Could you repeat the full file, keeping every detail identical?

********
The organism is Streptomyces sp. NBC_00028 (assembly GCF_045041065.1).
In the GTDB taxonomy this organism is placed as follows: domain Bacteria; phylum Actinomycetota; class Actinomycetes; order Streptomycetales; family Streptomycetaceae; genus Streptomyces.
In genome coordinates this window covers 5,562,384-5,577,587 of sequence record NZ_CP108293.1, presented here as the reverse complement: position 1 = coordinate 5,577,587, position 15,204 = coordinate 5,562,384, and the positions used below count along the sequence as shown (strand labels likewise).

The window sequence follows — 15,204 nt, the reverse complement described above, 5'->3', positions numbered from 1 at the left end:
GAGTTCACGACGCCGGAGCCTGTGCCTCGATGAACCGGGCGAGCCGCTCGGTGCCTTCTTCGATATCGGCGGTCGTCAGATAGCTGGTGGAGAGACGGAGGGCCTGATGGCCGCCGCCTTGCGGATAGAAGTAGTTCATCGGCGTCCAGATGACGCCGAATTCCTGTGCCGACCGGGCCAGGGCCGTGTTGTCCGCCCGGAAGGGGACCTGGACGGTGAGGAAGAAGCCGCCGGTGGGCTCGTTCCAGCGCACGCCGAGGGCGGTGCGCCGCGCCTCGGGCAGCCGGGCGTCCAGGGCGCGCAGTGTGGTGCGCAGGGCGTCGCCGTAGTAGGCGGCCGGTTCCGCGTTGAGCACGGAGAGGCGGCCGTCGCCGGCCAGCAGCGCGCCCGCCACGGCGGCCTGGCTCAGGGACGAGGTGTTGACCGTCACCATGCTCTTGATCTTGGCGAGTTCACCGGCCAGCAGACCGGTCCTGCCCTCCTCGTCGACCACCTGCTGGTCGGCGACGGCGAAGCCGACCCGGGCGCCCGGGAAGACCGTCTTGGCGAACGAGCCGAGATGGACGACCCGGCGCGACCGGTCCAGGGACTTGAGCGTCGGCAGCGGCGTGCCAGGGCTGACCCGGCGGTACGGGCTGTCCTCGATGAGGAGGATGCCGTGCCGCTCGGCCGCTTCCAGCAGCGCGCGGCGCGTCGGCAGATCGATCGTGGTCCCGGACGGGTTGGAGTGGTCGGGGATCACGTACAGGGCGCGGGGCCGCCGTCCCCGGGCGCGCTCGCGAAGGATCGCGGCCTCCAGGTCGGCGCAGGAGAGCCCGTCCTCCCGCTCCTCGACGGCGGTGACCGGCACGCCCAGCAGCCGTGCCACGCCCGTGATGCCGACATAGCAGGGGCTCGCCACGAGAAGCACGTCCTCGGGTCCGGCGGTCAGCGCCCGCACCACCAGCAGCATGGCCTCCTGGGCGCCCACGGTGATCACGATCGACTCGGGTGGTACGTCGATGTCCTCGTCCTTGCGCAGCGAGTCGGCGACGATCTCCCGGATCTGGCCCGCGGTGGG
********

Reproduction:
The organism is Streptomyces sp. NBC_00028 (assembly GCF_045041065.1).
In the GTDB taxonomy this organism is placed as follows: domain Bacteria; phylum Actinomycetota; class Actinomycetes; order Streptomycetales; family Streptomycetaceae; genus Streptomyces.
In genome coordinates this window covers 5,562,384-5,577,587 of sequence record NZ_CP108293.1, presented here as the reverse complement: position 1 = coordinate 5,577,587, position 15,204 = coordinate 5,562,384, and the positions used below count along the sequence as shown (strand labels likewise).

The window sequence follows — 15,204 nt, the reverse complement described above, 5'->3', positions numbered from 1 at the left end:
GAGTTCACGACGCCGGAGCCTGTGCCTCGATGAACCGGGCGAGCCGCTCGGTGCCTTCTTCGATATCGGCGGTCGTCAGATAGCTGGTGGAGAGACGGAGGGCCTGATGGCCGCCGCCTTGCGGATAGAAGTAGTTCATCGGCGTCCAGATGACGCCGAATTCCTGTGCCGACCGGGCCAGGGCCGTGTTGTCCGCCCGGAAGGGGACCTGGACGGTGAGGAAGAAGCCGCCGGTGGGCTCGTTCCAGCGCACGCCGAGGGCGGTGCGCCGCGCCTCGGGCAGCCGGGCGTCCAGGGCGCGCAGTGTGGTGCGCAGGGCGTCGCCGTAGTAGGCGGCCGGTTCCGCGTTGAGCACGGAGAGGCGGCCGTCGCCGGCCAGCAGCGCGCCCGCCACGGCGGCCTGGCTCAGGGACGAGGTGTTGACCGTCACCATGCTCTTGATCTTGGCGAGTTCACCGGCCAGCAGACCGGTCCTGCCCTCCTCGTCGACCACCTGCTGGTCGGCGACGGCGAAGCCGACCCGGGCGCCCGGGAAGACCGTCTTGGCGAACGAGCCGAGATGGACGACCCGGCGCGACCGGTCCAGGGACTTGAGCGTCGGCAGCGGCGTGCCAGGGCTGACCCGGCGGTACGGGCTGTCCTCGATGAGGAGGATGCCGTGCCGCTCGGCCGCTTCCAGCAGCGCGCGGCGCGTCGGCAGATCGATCGTGGTCCCGGACGGGTTGGAGTGGTCGGGGATCACGTACAGGGCGCGGGGCCGCCGTCCCCGGGCGCGCTCGCGAAGGATCGCGGCCTCCAGGTCGGCGCAGGAGAGCCCGTCCTCCCGCTCCTCGACGGCGGTGACCGGCACGCCCAGCAGCCGTGCCACGCCCGTGATGCCGACATAGCAGGGGCTCGCCACGAGAAGCACGTCCTCGGGTCCGGCGGTCAGCGCCCGCACCACCAGCAGCATGGCCTCCTGGGCGCCCACGGTGATCACGATCGACTCGGGTGGTACGTCGATGTCCTCGTCCTTGCGCAGCGAGTCGGCGACGATCTCCCGGATCTGGCCCGCGGTGGG